Based on 18 months of Envisat observations, this high-resolution global atmospheric map of nitrogen dioxide pollution makes clear just how human activities impact air quality.
ESAs ten-instrument Envisat, the worlds largest satellite for environmental monitoring, was launched in February 2002. Its onboard Scanning Imaging Absorption Spectrometer for Atmospheric Chartography (SCIAMACHY) instrument records the spectrum of sunlight shining through the atmosphere. These results are then finely sifted to find spectral absorption fingerprints of trace gases in the air. Nitrogen dioxide (NO2) is a mainly man-made gas, excess exposure to which causes lung damage and respiratory problems. It also plays an important role in atmospheric chemistry, because it leads to the production of ozone in the troposphere – which is the lowest part of the atmosphere, extending up to between eight and 16 kilometres high.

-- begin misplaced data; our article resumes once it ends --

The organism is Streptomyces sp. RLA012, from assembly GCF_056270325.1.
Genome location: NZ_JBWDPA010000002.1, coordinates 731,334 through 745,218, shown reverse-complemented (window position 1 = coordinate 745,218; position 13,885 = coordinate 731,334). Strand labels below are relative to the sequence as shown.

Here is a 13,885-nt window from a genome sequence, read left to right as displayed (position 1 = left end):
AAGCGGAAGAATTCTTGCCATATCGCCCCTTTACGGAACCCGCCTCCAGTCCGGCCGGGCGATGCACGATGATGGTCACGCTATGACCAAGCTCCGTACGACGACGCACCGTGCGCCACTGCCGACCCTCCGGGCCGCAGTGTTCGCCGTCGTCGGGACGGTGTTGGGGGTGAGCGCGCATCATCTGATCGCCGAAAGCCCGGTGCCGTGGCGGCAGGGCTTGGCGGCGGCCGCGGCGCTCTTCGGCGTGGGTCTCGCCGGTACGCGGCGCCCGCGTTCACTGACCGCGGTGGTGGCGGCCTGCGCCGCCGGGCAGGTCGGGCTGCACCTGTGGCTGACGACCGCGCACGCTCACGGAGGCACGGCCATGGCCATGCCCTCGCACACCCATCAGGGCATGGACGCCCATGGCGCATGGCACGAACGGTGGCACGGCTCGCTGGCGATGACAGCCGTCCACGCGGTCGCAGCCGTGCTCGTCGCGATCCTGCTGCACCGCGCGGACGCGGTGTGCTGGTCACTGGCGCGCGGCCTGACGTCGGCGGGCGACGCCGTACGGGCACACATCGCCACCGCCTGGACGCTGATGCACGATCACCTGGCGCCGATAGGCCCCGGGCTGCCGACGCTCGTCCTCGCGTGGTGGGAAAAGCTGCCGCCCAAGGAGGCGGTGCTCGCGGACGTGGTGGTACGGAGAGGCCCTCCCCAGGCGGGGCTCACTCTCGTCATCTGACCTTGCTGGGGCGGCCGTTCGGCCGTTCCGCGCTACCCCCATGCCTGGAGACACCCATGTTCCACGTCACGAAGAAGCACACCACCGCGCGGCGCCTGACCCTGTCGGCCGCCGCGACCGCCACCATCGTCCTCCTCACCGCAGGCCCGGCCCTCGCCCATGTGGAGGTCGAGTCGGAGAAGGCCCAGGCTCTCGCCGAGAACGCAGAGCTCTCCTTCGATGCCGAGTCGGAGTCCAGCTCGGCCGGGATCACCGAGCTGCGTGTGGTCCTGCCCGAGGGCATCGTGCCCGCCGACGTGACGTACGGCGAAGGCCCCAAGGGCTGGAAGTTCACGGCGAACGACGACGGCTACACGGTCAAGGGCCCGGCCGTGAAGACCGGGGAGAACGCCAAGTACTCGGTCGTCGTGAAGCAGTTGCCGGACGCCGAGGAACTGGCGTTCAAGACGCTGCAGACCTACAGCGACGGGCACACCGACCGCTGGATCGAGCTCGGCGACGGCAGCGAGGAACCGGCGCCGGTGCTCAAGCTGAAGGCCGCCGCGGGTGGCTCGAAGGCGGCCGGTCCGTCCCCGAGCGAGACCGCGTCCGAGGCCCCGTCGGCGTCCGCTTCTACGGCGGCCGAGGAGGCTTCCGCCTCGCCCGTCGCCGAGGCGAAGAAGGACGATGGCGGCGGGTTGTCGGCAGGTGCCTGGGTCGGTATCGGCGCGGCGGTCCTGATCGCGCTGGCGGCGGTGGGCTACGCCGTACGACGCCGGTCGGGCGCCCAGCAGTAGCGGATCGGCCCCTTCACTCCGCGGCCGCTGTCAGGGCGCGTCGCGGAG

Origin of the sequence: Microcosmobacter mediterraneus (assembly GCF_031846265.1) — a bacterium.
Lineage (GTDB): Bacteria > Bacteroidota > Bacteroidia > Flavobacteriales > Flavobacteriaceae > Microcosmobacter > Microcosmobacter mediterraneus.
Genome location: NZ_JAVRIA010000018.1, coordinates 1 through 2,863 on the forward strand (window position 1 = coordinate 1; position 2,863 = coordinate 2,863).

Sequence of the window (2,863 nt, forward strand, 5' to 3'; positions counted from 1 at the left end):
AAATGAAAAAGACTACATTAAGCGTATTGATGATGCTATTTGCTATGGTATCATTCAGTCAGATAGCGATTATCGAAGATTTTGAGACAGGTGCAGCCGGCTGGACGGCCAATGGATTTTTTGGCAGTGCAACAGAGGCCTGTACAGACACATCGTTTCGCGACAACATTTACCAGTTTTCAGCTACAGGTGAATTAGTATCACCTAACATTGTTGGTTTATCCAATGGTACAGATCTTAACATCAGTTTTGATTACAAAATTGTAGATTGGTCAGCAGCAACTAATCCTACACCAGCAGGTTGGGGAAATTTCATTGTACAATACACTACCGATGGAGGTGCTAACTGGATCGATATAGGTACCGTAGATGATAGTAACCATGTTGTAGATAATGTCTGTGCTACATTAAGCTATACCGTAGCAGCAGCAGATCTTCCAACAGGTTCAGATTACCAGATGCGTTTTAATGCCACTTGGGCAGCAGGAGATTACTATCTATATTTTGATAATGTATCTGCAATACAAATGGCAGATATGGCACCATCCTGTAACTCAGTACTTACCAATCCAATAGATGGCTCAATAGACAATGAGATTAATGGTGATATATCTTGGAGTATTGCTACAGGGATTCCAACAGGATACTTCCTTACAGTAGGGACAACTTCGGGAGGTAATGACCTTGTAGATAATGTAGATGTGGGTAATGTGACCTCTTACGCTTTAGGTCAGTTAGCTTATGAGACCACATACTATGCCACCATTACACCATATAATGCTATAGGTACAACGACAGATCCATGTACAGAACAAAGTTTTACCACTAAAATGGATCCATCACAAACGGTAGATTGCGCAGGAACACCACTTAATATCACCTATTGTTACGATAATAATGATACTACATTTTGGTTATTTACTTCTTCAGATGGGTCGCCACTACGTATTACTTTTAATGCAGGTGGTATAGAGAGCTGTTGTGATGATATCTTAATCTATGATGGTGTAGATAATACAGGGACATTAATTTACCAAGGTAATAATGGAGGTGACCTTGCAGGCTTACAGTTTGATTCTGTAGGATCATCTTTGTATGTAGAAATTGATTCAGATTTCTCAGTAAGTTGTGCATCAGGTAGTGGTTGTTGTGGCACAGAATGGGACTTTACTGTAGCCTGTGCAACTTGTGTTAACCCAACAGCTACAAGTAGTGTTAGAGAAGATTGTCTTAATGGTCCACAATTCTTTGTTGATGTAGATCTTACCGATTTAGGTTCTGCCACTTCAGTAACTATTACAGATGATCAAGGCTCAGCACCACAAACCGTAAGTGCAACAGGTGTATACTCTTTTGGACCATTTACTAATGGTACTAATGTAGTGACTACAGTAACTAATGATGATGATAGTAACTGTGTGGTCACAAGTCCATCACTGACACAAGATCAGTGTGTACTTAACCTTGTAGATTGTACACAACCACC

Nitrogen dioxide is produced by emissions from power plants, heavy industry and road transport, along with biomass burning. Lightning in the air also creates nitrogen oxides naturally, as does microbial activity in the soil.
Localised in-situ measurements of atmospheric nitrogen dioxide are carried out in many western industrial countries, but ground-based data sources are generally thin on the ground.
Mariangela D’Acunto | alfa
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